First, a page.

iPads have the floor in Virginia legislature
Pilot program to cut down on paper gets good marks from delegates
The Apple iPad is winning the hearts and minds of some members of the Virginia House of Delegates, who are finding it an easier way to keep track of bills than hauling around binders of paper documents, or even laptop PCs.
The state House’s IT department recently gave 15 delegates iPads as part of a test to see whether they’d take to them, and the results so far have been positive, Dave Harrison writes in Stateline.
Even inveterate technophobes have taken a liking to the device. Delegate Lionell Spruill, 64, told Harrison he never used the laptop the IT department gave him a few years ago — “I’m old-school and I just didn’t know how to use a laptop,” he said — and had even resisted using e-mail. In a few weeks with the iPad, however, he’s done an about-face on technology.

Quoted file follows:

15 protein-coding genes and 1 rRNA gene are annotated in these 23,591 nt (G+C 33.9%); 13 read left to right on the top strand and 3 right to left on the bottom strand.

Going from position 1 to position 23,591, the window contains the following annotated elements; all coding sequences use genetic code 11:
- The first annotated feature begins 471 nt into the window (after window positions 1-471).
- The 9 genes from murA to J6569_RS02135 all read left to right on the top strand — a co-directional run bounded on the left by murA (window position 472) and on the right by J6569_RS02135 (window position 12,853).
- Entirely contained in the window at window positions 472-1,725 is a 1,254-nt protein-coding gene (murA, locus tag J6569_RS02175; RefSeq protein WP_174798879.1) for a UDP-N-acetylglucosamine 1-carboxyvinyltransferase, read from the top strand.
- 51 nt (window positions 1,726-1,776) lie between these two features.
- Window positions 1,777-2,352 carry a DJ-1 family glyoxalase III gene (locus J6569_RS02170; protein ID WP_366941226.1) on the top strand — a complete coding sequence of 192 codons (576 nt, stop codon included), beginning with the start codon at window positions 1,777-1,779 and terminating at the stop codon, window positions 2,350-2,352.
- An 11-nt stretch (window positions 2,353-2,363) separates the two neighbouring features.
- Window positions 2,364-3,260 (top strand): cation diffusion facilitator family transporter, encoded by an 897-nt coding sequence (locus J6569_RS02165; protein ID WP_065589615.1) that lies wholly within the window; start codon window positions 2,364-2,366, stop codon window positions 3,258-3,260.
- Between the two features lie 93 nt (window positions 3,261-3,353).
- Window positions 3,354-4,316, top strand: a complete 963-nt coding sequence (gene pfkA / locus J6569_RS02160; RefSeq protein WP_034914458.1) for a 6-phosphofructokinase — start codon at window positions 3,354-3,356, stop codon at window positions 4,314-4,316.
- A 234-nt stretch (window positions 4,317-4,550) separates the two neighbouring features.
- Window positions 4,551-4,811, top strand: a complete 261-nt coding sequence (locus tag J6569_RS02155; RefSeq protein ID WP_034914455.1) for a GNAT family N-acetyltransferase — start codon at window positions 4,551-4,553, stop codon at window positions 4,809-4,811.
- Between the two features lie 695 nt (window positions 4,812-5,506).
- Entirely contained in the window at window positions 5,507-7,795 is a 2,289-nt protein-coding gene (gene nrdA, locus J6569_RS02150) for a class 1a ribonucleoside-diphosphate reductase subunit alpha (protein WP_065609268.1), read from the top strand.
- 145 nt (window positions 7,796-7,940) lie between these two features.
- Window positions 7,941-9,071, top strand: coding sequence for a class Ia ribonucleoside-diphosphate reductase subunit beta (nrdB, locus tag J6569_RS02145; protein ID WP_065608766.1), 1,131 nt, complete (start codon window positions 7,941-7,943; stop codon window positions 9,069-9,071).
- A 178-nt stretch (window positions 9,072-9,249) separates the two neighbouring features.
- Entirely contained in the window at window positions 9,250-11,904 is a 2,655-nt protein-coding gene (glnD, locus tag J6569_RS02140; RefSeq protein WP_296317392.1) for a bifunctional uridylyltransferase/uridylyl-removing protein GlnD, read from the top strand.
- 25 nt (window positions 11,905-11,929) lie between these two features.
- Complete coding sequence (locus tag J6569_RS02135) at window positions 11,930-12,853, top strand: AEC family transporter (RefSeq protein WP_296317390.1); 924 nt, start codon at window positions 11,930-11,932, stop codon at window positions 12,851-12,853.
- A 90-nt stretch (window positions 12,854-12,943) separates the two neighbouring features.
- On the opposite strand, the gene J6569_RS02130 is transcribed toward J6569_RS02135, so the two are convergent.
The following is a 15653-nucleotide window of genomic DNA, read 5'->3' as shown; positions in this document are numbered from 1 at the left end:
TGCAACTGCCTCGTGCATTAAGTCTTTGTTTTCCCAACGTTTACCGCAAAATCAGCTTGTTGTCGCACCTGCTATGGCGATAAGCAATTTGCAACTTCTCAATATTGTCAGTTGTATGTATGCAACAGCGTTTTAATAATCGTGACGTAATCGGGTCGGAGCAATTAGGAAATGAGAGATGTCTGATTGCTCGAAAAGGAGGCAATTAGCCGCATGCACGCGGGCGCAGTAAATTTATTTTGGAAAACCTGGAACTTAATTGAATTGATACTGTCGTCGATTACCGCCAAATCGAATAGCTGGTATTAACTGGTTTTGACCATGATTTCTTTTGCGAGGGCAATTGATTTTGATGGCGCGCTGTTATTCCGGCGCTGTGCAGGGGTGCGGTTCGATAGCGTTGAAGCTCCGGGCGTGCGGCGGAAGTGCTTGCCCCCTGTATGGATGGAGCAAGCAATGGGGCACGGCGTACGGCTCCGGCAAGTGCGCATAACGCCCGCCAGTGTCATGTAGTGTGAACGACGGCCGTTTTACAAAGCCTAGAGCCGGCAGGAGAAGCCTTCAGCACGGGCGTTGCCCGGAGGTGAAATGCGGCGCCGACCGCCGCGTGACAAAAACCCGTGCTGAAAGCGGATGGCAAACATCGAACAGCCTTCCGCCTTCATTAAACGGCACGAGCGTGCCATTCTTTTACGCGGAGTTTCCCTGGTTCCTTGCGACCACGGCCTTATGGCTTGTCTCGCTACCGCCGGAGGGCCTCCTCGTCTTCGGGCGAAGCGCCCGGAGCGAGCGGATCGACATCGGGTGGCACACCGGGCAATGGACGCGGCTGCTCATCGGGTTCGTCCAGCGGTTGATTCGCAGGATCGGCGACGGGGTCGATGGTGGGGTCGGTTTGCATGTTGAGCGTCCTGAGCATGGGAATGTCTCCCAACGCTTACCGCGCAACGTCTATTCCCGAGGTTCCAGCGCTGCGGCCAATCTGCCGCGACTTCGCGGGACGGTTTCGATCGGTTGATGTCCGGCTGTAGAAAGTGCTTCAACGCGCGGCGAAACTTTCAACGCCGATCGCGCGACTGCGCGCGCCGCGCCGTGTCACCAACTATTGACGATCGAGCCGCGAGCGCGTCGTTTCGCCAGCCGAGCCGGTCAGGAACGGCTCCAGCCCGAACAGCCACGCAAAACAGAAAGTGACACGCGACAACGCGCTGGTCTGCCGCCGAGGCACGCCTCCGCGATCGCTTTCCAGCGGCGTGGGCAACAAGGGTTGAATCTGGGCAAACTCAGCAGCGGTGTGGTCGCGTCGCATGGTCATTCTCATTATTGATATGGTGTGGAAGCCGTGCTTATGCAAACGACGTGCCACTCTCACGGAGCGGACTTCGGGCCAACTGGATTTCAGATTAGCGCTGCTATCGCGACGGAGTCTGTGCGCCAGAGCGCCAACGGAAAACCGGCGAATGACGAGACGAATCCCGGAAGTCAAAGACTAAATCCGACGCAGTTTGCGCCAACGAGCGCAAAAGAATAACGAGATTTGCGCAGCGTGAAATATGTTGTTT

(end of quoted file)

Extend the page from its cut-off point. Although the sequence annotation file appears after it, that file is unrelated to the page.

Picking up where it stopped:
“Man, I love it,” he said. “This iPad, you just zap-tap it.” He’s since taken up e-mailing and texting, too.
Apple’s iPad finding a niche in state, city governments
The experiment is part of an effort to cut down on paper use in the legislature, something a decade of laptop use hasn’t really curbed, Harrison writes. Many legislators have continued to rely on printouts of bills.
Sharon Crouch Stiedel, information systems director of the House clerk’s office, said that if the iPad proves to be effective, the House could potentially issue them to all 85 members.
Apple introduced the iPad less than a year ago and, despite its seemingly consumer pedigree, it has been catching on with some government users at various levels. High-profile politicians such as New York City Mayor Michael Bloomberg and Utah Gov. Gary Herbert are among the growing list of iPad users, the Army has tested iPads for use in the field, and organizations such as the New York State Senate have developed applications for iPad users.
At the moment, the Virginia House seems to be pioneering legislative iPad use. Pam Greenberg of the National Conference of State Legislatures told Stateline she doesn’t know of a similar program in other states. But if it does catch on in Virginia, other states could follow suit.